Health Scan: Cancer patients look good

"Look Good, Feel Better-Israel" supplies volunteer cosmeticians and hair specialists to female and male oncology patients.

By
October 15, 2005 23:25
4 minute read.

Chemotherapy, biological drugs, radiotherapy and surgery are not the only weapons against cancer: Sessions with a beautician, cosmetician or hair expert may do much good to promote patients' self-confidence, optimism and a feeling of wellness. A program called “Look Good, Feel Better-Israel” supplies volunteer cosmeticians and hair specialists who offer cosmetic and hair treatment to female and male oncology patients in most of the country's hospitals, branches of the Israel Cancer Association and cancer hospices. All treatments are free of charge, and patients also receive a gift of cosmetics and toiletries donated by local companies, says Francine Robinson, the project's voluntary manager. She estimates that by the end of this year as many as 2,500 cancer patients will have benefited from this project. Haifa, Safed and Jerusalem still lack cosmeticians, and the organizers are seeking hairdressers and makeup artists in various parts of the country, as well as donations of equipment and relevant products. The facial treatment offered before, during or after cancer therapy in specially equipped rooms consists of a 45-minute individual treatment that includes a massage, light cleansing and makeup. Each hospital has assigned a special liaison person (either a nurse or a social worker) to supervise the project in their unit. When the patient is not ambulatory, cosmeticians who are also nurses make home visits; they are well acquainted with the patient's case and receive a full briefing from the hospital beforehand. Many hospitals also have volunteer hair specialists who provide a full range of hair treatment and wigs for patients whose hair falls out due to chemotherapy. Men and women can have their hair washed and dried or leave wigs for styling. The project has received donations of wigs which are fitted, trimmed and combed for women in need, since some cannot afford to buy their own wigs. The project, sponsored by the Israel Cancer Association, also provides beauty and hair-care seminars in which women have a two-hour hands-on seminar with a beauty and hair specialist. In addition, there are special gatherings before holidays and makeup days. Hebrew- and Russian-language leaflets on “Look Good, Feel Better” are available in every center where the project is running, says Robinson, who can be reached at francine@bezeqint.net, (03) 572-1618 or 054-451-1211. “We are now in the final stages of editing a short guidebook with tips on makeup, skin care and hair care,” she says. HOPE FOR JOINT DISORDERS A parade was held in Tel Aviv recently to mark World Rheumatology Week, aimed at increasing public awareness of rheumatological disorders, which affect the joints, muscles and ligaments and cause pain and difficulties in movement. The events were organized by Inbar, the non-profit Israel Association for Rheumatological Diseases. Its volunteers note that in recent years many new medications, including biological drugs, have become available that significantly improve the condition of such patients, whether adults or children. Five percent of the population suffer from some form of rheumatological disease, which usually appears between the ages of 25 and 40 but can begin to show its symptoms at any age. Early signs are joint stiffness and heat, inflammation and redness. Besides medications, physiotherapy, exercise, diet and spa treatments are beneficial. KICK OFF SHOE MAGNETS If you've been walking around with magnetic insoles in the hope of relieving foot pain, forget it. Such shoe insoles did not effectively relieve foot pain among patients in a study published in a recent issue of Mayo Clinic Proceedings. However, they did have some placebo effect: Patients who strongly believed in magnets had moderate pain relief even if they were given false magnets to wear. “This study provides convincing evidence that use of these static magnets was not effective in relieving symptoms of non-specific foot pain,” says Dr. Mark Winemiller, the lead author. Adults with foot pain are likely to initiate self-treatment with magnets based on personal recommendations or belief systems, often without a specific diagnosis or prescription. That population was targeted in this study, he said, with the goal of determining whether magnetic insoles work in the way they are typically used. The randomized, double-blind nature of the study was chosen to minimize bias and maximize the validity of results. Otherwise, the fact that magnetic and non-magnetic insoles provided nearly identical pain relief suggests that it may have been simply the cushioning that was effective, and not the magnets. In the past decade, the use of magnets for pain relief has increased substantially. Despite little scientific evidence (and lack of US Food and Drug Administration approval for pain relief), many people have used magnets to relieve their pain, annually spending approximately $5 billion worldwide — an estimated $500 million in the US alone — on magnetic “pain-relieving” devices. Magnetic devices use either static or pulsed magnets. Clinically, pulsed magnets have been shown effective for treating delayed fracture healing, for reducing pain in various musculoskeletal conditions and for decreasing edema associated with acute trauma although other studies have shown no benefit in these situations. Externally applied static magnets generally are considered safe and have few adverse effects, but little is known about their mechanism of action. Most basic scientific research has focused on movement of tiny electrical voltages that may lead to decreased pain.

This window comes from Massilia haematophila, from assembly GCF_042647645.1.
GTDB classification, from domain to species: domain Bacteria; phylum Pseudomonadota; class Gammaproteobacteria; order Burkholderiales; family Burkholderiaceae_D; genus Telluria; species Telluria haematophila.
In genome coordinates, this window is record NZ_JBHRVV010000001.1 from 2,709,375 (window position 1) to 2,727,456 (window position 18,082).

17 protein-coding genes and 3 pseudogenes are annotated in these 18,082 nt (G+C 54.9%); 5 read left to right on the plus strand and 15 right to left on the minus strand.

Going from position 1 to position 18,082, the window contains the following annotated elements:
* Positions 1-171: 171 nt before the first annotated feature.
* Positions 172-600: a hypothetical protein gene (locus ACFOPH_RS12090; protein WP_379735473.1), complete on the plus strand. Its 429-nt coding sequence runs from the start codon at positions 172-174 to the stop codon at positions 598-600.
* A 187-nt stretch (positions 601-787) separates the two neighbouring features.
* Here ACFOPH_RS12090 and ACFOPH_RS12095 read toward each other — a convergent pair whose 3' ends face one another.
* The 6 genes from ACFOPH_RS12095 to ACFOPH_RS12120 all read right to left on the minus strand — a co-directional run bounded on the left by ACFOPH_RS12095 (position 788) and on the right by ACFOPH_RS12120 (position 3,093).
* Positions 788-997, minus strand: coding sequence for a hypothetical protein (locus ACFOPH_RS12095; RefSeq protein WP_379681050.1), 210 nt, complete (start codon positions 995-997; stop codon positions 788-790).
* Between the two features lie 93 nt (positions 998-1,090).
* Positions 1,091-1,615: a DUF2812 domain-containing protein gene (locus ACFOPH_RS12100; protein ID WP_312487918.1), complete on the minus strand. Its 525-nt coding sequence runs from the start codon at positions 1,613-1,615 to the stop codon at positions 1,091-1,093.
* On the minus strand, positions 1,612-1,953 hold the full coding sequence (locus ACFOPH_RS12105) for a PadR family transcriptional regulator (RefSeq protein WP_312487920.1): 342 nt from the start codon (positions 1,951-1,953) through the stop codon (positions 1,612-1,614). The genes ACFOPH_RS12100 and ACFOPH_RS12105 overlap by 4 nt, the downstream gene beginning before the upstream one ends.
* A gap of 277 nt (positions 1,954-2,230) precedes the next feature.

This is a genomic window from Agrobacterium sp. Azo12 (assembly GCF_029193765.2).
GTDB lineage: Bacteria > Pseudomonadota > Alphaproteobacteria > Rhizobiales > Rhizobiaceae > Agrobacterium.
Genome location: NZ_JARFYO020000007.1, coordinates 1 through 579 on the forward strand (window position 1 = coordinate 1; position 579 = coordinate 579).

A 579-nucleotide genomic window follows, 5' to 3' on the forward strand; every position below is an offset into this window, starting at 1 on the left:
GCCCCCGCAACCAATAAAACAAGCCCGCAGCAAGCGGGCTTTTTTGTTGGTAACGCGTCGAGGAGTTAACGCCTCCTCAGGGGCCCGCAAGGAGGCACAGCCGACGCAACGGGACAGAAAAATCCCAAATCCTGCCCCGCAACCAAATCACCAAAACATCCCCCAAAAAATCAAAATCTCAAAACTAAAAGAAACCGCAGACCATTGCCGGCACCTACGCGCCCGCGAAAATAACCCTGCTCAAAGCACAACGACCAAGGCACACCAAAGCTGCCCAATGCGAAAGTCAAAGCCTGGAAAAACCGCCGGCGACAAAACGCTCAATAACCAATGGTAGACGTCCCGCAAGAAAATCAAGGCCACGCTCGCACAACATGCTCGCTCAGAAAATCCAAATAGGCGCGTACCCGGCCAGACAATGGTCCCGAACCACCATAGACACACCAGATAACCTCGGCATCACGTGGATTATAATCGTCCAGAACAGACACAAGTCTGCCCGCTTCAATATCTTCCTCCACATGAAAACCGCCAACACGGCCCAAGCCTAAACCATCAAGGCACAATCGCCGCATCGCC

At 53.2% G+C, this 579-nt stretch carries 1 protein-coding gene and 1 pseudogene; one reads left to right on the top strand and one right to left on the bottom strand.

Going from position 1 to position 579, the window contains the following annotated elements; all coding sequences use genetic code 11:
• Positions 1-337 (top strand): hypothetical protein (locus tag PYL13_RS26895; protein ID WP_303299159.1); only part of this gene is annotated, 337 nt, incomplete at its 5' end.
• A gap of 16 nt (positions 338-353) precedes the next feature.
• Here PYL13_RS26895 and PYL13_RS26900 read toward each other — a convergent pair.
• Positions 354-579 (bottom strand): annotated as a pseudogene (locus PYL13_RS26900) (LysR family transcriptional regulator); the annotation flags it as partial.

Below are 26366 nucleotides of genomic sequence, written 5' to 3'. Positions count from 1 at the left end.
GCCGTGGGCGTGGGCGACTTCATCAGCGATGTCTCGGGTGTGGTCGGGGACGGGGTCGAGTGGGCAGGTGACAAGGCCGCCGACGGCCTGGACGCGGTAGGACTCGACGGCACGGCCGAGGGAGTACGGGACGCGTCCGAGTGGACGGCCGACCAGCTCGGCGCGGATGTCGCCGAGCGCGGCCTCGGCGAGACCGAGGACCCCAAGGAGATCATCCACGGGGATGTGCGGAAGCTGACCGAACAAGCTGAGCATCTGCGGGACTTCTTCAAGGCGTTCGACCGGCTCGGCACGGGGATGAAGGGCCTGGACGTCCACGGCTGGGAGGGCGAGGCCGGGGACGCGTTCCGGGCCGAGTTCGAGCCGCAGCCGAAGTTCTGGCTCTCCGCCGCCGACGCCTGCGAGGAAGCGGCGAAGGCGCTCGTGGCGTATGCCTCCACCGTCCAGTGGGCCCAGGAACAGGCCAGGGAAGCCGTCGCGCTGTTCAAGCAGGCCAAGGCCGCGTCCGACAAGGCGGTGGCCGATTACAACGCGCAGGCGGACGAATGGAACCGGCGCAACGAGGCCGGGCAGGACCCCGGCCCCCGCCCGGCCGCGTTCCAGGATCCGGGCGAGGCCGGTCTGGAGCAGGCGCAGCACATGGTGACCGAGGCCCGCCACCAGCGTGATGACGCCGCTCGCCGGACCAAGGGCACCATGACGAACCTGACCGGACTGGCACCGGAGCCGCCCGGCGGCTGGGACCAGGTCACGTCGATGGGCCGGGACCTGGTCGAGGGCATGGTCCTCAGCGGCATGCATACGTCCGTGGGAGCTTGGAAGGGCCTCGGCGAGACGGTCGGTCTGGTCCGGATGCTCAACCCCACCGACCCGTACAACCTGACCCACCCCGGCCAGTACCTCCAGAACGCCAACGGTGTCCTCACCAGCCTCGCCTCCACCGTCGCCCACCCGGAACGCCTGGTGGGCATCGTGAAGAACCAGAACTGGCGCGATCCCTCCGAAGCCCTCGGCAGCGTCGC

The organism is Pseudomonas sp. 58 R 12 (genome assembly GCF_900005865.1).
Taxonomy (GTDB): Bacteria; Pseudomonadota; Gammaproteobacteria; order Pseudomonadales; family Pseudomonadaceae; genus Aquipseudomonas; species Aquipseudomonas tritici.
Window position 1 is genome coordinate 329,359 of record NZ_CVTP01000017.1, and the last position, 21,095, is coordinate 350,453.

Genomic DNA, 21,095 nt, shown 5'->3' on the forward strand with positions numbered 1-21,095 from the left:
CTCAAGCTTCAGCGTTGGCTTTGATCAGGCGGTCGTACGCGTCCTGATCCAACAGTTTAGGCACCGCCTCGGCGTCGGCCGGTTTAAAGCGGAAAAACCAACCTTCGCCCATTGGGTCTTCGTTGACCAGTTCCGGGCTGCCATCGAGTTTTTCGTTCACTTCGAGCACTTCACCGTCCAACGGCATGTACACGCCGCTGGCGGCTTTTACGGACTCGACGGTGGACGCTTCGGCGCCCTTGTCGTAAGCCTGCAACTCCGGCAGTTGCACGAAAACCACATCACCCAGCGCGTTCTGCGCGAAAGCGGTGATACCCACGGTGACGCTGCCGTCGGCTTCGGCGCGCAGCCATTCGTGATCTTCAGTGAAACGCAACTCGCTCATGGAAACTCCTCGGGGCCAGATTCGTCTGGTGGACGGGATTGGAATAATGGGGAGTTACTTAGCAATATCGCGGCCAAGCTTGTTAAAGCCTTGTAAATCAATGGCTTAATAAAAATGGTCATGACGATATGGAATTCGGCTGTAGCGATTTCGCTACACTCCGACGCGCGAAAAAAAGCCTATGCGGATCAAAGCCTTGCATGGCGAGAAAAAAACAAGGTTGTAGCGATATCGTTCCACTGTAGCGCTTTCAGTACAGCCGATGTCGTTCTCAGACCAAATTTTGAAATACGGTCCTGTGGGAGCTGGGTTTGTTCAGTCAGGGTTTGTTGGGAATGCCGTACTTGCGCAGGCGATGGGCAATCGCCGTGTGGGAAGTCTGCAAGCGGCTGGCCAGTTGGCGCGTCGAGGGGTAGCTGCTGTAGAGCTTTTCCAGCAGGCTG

More about:Jerusalem, Tel Aviv


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